A recipe for fixing the restaurant industry
Mix some courtesy with a large helping of policy change
WE’RE HEARING cheers of people saying the world is finally back to normal, that we can go back to living our lives the way we did before the pandemic. I wish that were true.
Well, part of me does. The other part of me realizes we need to acknowledge that the pandemic was eye-opening, particularly for the restaurant industry. There are major changes that need to happen that are less talked about publicly. These matters are historically talked about behind closed doors. And that needs to change immediately.
The pandemic has tested experienced and proven restaurateurs. Some didn’t survive. Some chose to quit because they didn’t have the willpower left. Now is the time to spread awareness of aspects of the restaurant industry that are rarely considered by government, some guests, and, unfortunately, some old-minded restaurant operators. There is a massive labor shortage across the restaurant business. The staffing issue is much greater than enhanced unemployment – it’s about burnout, it’s about hostile work environments, it’s about wage discrepancies, and, most importantly, it’s about a lifestyle change.
What returned with the demand of dining out is the way servers are mistreated.
As employers, we need to always treat not just our guests with respect, but also our employees. As guests, we need to be patient, we need to be kind, and most importantly, we need to be forgiving. Restaurant workers are hustling to make your weekend out go smooth. We don’t want to make mistakes but they will happen. It is no reason to be disrespectful to someone who is working weekends so others can enjoy theirs.
Why are all our kitchens understaffed? Is it because cooks called it quits and found different careers? Is it because giving up your weekends to work in a hot kitchen is just not worth missing watching your kids grow up? Is it because of the wage discrepancy between the front-of-house and back-of-house staff?
The reality is that most of your kitchen is made up of immigrants. Massachusetts has a law that makes it illegal to tip out the kitchen staff. This law makes Massachusetts one of two states in the entire country that does not allow the employer to decide whether or not the kitchen staff can be included in tip outs. The truth is that the kitchen staff make significantly less than our entry level front-of-house employees even though their base hourly wages are higher. Why does this discrepancy exist? Is it because of the demographic make-up of kitchen employees? Has the law not changed due to subtle racism?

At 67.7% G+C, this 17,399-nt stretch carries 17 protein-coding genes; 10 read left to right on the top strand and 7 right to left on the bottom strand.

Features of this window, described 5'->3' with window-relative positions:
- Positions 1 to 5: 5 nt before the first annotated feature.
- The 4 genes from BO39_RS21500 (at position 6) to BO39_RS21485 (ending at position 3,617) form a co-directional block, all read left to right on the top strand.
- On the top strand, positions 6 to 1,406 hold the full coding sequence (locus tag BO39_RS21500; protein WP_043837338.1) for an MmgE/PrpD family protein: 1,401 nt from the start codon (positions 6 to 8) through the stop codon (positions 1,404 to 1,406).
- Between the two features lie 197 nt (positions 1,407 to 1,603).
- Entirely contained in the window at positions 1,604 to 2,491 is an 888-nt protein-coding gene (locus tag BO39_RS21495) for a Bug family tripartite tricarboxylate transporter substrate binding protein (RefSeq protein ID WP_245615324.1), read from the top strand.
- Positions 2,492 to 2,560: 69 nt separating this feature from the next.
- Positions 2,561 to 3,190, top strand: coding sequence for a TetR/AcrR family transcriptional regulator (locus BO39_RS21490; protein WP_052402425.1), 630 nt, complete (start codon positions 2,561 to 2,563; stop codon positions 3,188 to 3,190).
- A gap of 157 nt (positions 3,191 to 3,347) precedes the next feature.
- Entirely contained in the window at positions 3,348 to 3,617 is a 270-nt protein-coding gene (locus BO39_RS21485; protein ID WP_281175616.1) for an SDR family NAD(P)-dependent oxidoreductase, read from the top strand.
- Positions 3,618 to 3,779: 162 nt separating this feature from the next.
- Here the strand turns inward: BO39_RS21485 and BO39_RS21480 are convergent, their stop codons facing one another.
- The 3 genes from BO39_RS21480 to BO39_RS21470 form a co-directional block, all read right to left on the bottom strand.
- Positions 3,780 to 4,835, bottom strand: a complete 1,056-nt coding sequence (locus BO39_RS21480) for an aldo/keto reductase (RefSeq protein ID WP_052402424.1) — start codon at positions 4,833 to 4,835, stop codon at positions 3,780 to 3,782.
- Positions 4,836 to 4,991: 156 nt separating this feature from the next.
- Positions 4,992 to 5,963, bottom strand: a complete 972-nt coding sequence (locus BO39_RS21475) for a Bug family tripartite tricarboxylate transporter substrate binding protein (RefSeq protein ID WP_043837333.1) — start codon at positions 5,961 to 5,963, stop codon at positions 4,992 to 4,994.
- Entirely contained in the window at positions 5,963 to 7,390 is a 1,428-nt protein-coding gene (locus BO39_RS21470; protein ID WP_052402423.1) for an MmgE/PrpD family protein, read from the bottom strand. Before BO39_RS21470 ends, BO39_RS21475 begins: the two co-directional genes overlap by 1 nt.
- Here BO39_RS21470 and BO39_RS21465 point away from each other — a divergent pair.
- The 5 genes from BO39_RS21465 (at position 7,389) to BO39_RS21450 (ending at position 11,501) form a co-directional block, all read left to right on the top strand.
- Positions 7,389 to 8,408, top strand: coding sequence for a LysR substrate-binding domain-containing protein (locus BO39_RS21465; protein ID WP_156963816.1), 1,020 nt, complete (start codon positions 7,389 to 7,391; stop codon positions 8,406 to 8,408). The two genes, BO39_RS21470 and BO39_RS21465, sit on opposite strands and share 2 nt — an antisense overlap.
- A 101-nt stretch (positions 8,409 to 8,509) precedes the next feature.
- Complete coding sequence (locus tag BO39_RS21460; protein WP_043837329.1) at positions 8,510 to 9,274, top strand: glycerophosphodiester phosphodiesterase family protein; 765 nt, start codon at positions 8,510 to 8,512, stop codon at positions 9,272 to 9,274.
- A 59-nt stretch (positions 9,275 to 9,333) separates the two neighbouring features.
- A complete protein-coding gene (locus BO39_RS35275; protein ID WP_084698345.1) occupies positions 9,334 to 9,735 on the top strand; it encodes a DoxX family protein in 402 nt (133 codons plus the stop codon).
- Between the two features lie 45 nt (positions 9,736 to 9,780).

I think we all agree that the restaurant experience cannot go away. The dining-out culture is a societal need. So what can we do?
We need the government to incentivize and revitalize the kitchen job market. The hard reality is that most people don’t want these jobs. Most of the workforce, again, is made up of immigrants who work 100-hour weeks between two jobs to barely scrape by.Why can’t the state immediately address the wage discrepancy that would not be tolerated in any other industry? Why can’t the government launch a program that would promise immigrants permanent residence or citizenship after some years of work service? Why can’t we integrate subsidized English classes and other education courses to enhance their lives? If the pandemic has proven one thing, it is that the state and federal government will put money behind saving the economy and saving societal needs. This is no different. Not to mention, it is the right and humane thing to do.
We need to fix these issues now and stop living in this fallacy of normal. Not everything pre-pandemic is worth returning to. The pandemic presented us a unique opportunity to fix the wrongs of an old industry. People now are willing to accept change more than ever and it falls on all of us to improve the liveliness of hard restaurant workers. That is how we preserve that neighborhood restaurant experience we all so cherish. Restaurants are where we all go to celebrate with family, catchup with friends, even first dates. It’s where we go to share laughs, and sometimes tears to mourn a loved one. We cannot afford to lose restaurants and, just as importantly, we cannot afford to lose the humans working in the restaurant business.